Brajkovic putting bad luck with Astana behind him at UnitedHealthcare

The biggest victory of Janez Brajkovic's career came at the 2010 Critérium du Dauphiné, where he won the overall ahead of Alberto Contador, but since then he has run up against bad luck and injuries and has not been able to capitalize on that promise. After spending three unsatisfying seasons on a fractured Astana squad, the Slovenian signed for 2015 with UnitedHealthcare. After only a few days with the American team in Asheville, North Carolina he already feels at home and more optimistic about the future.

"I've had three tough years," Brajkovic told Cyclingnews at his first camp with UnitedHealthcare, contrasting the new team against his soon-to-be former Astana squad.

"Here it's totally different [from Astana]. You can talk to everyone. We all speak English. It's so much easier. There, you had Kazakh group, Italian group, and then all the rest. It was very difficult to communicate with those guys. Especially Kazakh group. It was a closed group. They talked their own language. You could not interact because you don't understand. We were teammates but we weren't best buddies.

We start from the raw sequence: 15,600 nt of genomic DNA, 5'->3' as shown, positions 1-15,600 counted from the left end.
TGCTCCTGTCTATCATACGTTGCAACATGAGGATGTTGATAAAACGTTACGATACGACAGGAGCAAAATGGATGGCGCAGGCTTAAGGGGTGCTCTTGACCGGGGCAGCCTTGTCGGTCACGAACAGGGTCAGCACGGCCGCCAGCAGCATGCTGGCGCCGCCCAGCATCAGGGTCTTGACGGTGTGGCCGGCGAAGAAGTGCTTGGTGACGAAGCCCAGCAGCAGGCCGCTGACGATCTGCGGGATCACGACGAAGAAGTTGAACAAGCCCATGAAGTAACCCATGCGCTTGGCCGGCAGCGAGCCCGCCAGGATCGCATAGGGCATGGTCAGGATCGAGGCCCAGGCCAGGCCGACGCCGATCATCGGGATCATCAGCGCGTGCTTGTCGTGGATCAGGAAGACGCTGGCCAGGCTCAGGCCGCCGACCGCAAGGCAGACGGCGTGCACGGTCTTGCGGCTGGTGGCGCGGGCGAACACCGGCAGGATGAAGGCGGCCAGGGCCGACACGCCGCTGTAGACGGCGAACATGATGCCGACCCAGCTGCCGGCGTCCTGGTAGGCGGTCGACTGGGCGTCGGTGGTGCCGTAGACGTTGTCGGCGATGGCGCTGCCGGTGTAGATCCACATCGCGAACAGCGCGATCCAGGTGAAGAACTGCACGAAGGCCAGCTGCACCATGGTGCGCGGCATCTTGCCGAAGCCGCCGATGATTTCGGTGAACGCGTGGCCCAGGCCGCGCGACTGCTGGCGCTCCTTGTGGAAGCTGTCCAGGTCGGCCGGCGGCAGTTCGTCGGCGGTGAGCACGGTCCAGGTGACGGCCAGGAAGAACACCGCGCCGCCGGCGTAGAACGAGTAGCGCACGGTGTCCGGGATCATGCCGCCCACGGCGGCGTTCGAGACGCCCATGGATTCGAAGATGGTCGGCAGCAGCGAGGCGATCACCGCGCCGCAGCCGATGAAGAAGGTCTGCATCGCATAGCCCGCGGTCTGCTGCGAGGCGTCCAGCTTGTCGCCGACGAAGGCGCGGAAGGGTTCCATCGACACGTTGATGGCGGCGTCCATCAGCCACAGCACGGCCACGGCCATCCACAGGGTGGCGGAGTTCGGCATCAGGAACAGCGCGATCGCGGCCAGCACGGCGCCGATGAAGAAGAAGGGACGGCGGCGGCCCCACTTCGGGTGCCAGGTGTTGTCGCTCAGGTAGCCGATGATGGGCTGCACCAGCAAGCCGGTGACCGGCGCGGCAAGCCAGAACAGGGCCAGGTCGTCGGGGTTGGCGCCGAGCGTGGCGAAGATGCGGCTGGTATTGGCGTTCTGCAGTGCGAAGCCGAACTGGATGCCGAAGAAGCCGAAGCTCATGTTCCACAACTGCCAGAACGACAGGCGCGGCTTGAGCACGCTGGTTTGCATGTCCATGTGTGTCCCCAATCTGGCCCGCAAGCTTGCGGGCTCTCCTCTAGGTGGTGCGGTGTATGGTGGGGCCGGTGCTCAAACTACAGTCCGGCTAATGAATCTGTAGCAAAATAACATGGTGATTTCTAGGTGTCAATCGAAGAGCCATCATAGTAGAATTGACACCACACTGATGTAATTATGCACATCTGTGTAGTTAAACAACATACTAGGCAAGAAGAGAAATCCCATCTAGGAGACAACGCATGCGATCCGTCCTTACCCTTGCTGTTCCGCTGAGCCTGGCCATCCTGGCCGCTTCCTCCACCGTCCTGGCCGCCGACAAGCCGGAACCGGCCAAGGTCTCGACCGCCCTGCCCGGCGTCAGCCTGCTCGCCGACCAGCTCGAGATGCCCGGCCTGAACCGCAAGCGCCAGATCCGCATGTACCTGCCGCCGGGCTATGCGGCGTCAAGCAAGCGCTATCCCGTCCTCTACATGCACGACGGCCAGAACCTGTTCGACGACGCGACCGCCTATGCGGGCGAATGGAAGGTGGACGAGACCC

"Here, it's totally different. I've been here for four days, and there are a lot of new faces. The whole team - most of the team, the staff, and directors I've never talked to before, but in the past few days I feel like I've been part of the team for a year or more already.

"So far I've really liked it. It's a very good sign - I'm happy again, that's the most important thing."

Brajkovic is no stranger to racing in the USA on an American team. At 21, he signed onto the Discovery Channel team on the day that Lance Armstrong won his final (now disqualified) Tour de France. Brajkovic spent six years under Johan Bruyneel until Team RadioShack merged with Leopard Trek ahead of the 2012 season, then he left for Astana with the promise of being a co-captain with Roman Kreuziger - one which never quite worked out.

Racing through the pain of a late race crash, Brajkovic came ninth in the 2012 Tour de France behind winner Bradley Wiggins, but the next year he was relegated to the role of helper for new hires Vincenzo Nibali and Jakob Fuglsang. His Grand Tours continued to be riddled with misfortune. He crashed out of the Tour in 2013 with a gash in his knee before coming back to briefly lead the Vuelta a España and help Nibali to second place. This year it was a broken elbow in the Giro d'Italia that ruined his season.